According to the latest Global Barometer of Tourism of the UNWTO the collapse of international travel represents an estimated loss of $1.3 trillion. In all, the revenue lost from exports is more than 11 times the loss that occurred during the global economic crisis of 2009. Some 200 million jobs have either been totally lost or are in danger, most of them with small to medium size businesses.
the UNWTO report going on to say that worldwide destinations lost 1 billion international arrivals compared to 2019’s figures. The unprecedented fall in demand and the extensive travel restrictions led to an economic disaster far greater than that of the so-called Great Recession.
To make matters even worse, the crisis is still a long way is over. Due to the evolving nature of the pandemic, many countries are now more stringent travel restrictions. These include the mandatory test, the quarantine, and, in some cases, the complete closure of the border – all to be borne by the resumption of international travel.
Meanwhile, the gradual placing of a vaccine against the COVID-19 is expected to help restore consumer confidence, and help relax the travel restrictions, and to normalize slowly travel during the next year. The secretary-general of the UNWTO Zurab Pololikashvili offered this:
“While much has been done to enable the safety of international travel, we know that the crisis is far from reached at the end of the. The harmonization, the coordination and the digitisation of risk reduction measures by the COVID-19 associated with the travel, including certificates, test, detection and vaccination, it is essentially a foundation for the promotion of safe travel and the preparation for the recovery of tourism, when the circumstances allow it”.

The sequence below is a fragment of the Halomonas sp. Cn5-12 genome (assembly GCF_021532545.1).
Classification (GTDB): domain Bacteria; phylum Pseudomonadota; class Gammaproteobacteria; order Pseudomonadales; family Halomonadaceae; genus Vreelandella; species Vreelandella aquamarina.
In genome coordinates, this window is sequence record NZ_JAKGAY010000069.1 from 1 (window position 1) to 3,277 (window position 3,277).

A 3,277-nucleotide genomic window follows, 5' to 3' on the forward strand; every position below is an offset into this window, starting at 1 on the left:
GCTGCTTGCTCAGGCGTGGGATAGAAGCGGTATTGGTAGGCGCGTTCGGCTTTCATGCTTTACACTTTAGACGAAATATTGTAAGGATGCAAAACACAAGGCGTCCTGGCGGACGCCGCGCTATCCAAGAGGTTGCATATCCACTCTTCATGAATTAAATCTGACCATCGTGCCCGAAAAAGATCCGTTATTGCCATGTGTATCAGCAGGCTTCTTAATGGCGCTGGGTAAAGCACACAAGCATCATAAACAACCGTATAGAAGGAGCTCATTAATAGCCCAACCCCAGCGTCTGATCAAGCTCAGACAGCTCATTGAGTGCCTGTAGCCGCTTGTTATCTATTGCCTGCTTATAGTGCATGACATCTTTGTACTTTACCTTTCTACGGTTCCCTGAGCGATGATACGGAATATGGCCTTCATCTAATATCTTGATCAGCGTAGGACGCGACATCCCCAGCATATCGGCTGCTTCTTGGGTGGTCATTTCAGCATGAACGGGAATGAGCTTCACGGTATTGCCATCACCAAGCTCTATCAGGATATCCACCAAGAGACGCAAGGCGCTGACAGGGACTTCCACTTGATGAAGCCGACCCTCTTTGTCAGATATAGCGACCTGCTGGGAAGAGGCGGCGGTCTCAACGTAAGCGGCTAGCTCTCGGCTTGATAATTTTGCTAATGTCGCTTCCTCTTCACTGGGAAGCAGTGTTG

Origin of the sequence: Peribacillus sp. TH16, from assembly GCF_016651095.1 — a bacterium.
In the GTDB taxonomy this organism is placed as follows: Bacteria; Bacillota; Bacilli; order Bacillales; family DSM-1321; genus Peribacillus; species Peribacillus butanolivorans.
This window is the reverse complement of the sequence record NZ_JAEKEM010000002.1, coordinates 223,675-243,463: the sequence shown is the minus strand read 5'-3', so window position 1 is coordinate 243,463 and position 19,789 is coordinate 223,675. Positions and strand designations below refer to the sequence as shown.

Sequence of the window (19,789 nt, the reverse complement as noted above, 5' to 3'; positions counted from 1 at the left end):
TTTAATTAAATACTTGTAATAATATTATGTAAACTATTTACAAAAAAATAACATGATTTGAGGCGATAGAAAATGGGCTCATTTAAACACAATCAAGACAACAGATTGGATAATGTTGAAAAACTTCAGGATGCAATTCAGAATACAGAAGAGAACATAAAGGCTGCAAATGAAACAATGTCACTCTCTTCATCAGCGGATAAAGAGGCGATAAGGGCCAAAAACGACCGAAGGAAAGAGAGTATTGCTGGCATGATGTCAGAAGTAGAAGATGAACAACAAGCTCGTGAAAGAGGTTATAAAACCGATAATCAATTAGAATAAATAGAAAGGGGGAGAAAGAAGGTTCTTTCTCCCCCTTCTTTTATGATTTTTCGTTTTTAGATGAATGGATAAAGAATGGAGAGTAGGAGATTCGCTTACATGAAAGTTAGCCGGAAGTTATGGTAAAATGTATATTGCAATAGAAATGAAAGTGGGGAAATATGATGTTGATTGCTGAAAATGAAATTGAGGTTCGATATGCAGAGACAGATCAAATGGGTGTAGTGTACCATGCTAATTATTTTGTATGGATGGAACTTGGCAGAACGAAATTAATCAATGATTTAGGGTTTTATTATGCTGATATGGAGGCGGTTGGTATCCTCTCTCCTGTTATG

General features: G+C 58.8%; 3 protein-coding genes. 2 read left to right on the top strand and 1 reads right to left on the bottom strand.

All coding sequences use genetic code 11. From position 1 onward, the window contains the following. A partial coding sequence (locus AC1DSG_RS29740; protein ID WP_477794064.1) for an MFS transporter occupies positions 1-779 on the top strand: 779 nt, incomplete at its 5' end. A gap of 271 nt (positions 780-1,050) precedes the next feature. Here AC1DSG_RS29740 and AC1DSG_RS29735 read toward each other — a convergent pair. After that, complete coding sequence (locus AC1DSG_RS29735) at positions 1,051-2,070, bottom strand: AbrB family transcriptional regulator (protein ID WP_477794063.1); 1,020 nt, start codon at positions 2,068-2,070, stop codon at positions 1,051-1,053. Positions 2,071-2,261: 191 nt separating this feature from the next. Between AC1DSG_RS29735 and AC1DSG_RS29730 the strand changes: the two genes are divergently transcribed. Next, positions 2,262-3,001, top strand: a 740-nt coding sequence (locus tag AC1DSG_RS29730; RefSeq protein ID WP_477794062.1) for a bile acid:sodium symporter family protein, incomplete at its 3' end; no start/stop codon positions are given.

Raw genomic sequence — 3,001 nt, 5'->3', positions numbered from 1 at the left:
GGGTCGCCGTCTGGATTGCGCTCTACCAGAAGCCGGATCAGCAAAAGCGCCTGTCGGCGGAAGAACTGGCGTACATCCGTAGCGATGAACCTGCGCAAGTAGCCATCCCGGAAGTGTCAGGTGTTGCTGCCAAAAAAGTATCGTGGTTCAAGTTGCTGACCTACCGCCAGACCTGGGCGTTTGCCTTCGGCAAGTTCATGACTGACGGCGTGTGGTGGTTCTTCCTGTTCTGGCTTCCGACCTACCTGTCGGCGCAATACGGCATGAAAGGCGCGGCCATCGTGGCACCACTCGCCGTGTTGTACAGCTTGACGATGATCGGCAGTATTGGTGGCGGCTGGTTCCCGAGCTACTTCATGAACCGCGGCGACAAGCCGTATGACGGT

The report also shows that prospects for recovery in 2021 may have deteriorated. According to the numbers, 50% of respondents to the survey now expect that there will be a recovery only in 2022 compared with 21% who asked in October 2020. The remaining half of respondents still see a possible recovery in 2021, although below the expectations that appear in the survey of October 2020 (79% expect a recovery in 2021).
The grim outlook suggests that a return to the levels of 2019 may only come about by 2024 or later. Many experts don’t see return to pre-pandemic before 2023. In fact, 43% of respondents indicate 2023, while 41% expects the return to the levels of 2019 will only happen in 2024 or later.
The extended scenarios of UNWTO for the period 2021-2024 show that it will take two and a half to four years to return to international tourism to the level of 2019.